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New Orleans History

Where to Find Relics from New Orleans’ 1984 World’s Fair

By Matt Haines | November 22, 2021

The 1984 World’s Fair provided cherished memories for a generation of New Orleanians, but it also helped transform our city.

My Granny was a Vampire-Smuggling Casket Girl: a (possibly) true story

By Michael DeMocker | October 26, 2021

Our story begins with the Casket Girls of Ursuline Convent – a towering building that still stands in the French Quarter where nuns, ghosts and vampires are said to coexist.

Nazis, Intimidation, and Espionage: How a St. Charles Mansion Became Part of a WWII Conspiracy

By Kate Taylor | August 5, 2021

It sounds like the plot of a Hollywood summer blockbuster — a vast campaign of espionage and propaganda taking place on U.S. soil that must be stopped before the fabric of America unravels. But this story isn’t fiction. Carried out from a stately St. Charles mansion, Baron Edgar von Spiegel, German Consul to New Orleans, undertook his campaign of intimidation, espionage, and misinformation.

How a Black Civil War Hero’s funeral paved the way for second lines

By Matthew Hinton | June 25, 2021

In an attempt to earn the full freedom and equality of the white caste, Captain André Cailloux fought in the Battle at Port Hudson, Louisiana, in 1863 becoming the first widely publicized Black Civil War hero. His funeral was the largest procession the city had seen at the time, and is considered by many to be the predecessor to modern-day jazz funerals and second lines.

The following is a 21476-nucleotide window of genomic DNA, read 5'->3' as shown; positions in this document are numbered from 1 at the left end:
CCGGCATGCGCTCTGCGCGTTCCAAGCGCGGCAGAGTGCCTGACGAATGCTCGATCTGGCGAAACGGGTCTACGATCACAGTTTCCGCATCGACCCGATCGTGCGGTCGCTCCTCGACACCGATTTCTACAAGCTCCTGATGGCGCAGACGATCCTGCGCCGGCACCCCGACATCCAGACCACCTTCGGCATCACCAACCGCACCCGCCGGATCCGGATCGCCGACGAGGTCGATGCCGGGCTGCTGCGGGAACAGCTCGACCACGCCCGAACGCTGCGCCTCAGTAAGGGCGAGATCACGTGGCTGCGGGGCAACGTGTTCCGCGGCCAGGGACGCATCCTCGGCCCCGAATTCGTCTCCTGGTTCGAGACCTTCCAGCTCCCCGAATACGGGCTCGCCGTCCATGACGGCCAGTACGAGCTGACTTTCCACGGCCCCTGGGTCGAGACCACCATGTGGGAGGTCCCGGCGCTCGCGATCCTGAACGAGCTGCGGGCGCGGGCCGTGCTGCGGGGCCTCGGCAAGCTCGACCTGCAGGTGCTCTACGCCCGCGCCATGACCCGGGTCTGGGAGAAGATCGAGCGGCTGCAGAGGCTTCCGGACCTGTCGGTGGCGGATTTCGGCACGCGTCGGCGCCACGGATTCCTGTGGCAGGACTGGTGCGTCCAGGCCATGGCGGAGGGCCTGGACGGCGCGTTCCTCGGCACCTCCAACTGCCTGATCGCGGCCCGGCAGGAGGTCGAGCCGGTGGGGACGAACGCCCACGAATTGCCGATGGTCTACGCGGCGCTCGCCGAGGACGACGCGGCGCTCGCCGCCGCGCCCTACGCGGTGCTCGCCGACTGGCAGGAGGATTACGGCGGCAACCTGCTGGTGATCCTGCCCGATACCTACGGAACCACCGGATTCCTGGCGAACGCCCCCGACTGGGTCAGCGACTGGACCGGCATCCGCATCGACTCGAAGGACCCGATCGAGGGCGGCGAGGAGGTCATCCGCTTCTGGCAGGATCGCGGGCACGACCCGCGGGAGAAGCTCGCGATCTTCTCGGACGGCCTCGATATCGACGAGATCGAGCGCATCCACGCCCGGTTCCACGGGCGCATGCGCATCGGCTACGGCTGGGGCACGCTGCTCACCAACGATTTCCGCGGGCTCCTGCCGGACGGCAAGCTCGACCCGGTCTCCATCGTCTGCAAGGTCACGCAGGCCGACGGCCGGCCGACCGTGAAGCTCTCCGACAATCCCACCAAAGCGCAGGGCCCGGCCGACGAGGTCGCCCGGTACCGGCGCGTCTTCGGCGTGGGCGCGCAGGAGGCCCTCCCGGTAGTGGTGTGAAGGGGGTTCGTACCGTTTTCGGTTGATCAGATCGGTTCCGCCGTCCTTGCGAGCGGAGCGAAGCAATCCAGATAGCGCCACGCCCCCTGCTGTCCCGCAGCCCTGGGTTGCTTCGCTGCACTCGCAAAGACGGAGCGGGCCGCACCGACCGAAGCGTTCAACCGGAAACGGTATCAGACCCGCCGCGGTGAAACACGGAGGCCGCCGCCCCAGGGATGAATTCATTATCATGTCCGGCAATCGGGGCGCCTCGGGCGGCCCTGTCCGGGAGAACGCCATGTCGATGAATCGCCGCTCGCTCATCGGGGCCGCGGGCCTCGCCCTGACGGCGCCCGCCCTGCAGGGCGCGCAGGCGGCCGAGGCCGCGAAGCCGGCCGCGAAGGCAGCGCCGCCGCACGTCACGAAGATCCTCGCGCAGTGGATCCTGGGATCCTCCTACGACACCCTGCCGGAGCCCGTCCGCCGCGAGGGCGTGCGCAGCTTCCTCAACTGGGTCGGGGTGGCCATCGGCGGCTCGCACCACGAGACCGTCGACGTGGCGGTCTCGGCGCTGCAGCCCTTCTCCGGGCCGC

New Orleans Hosted a World’s Fair in 1884, But Relics Still Dot the City If You Know Where to Look

By Matt Haines | June 14, 2021

Here’s a list of some of the most notable remnants from the 1884 World’s Industrial and Cotton Centennial Exposition.

Mr. New Orleans

Stories of the New Orleans mafia as told by Cajun gangster Frenchy Brouillette

By Matt Haines | May 5, 2021

#ReadDat: ‘Mr. New Orleans’ tells the story of a grittier city through the eyes of the mafia

Faulkner House Books

What building has the most stories? The Faulkner House Books, of course.

By Marielle Songy | April 30, 2021

Down an alley, just off Jackson Square, is a book lover’s sanctuary, where one can find a curated selection of Southern literature and classics. Located at 624 Pirates Alley, Faulkner House Books is in a townhouse that was built in 1837 that in the 1920s was home to famed writer, William Faulkner.

Dorothy Mae Taylor

Dorothy Mae Taylor’s impact: much more than ending Mardi Gras discrimination

By Matt Haines | March 30, 2021

New Orleans’ schools, our recreation department, state legislature, City Council, public monuments, health care and even Mardi Gras — these are all parts of our hometown that are better, more equitable and fairer thanks in large part to the work of Dorothy Mae Taylor.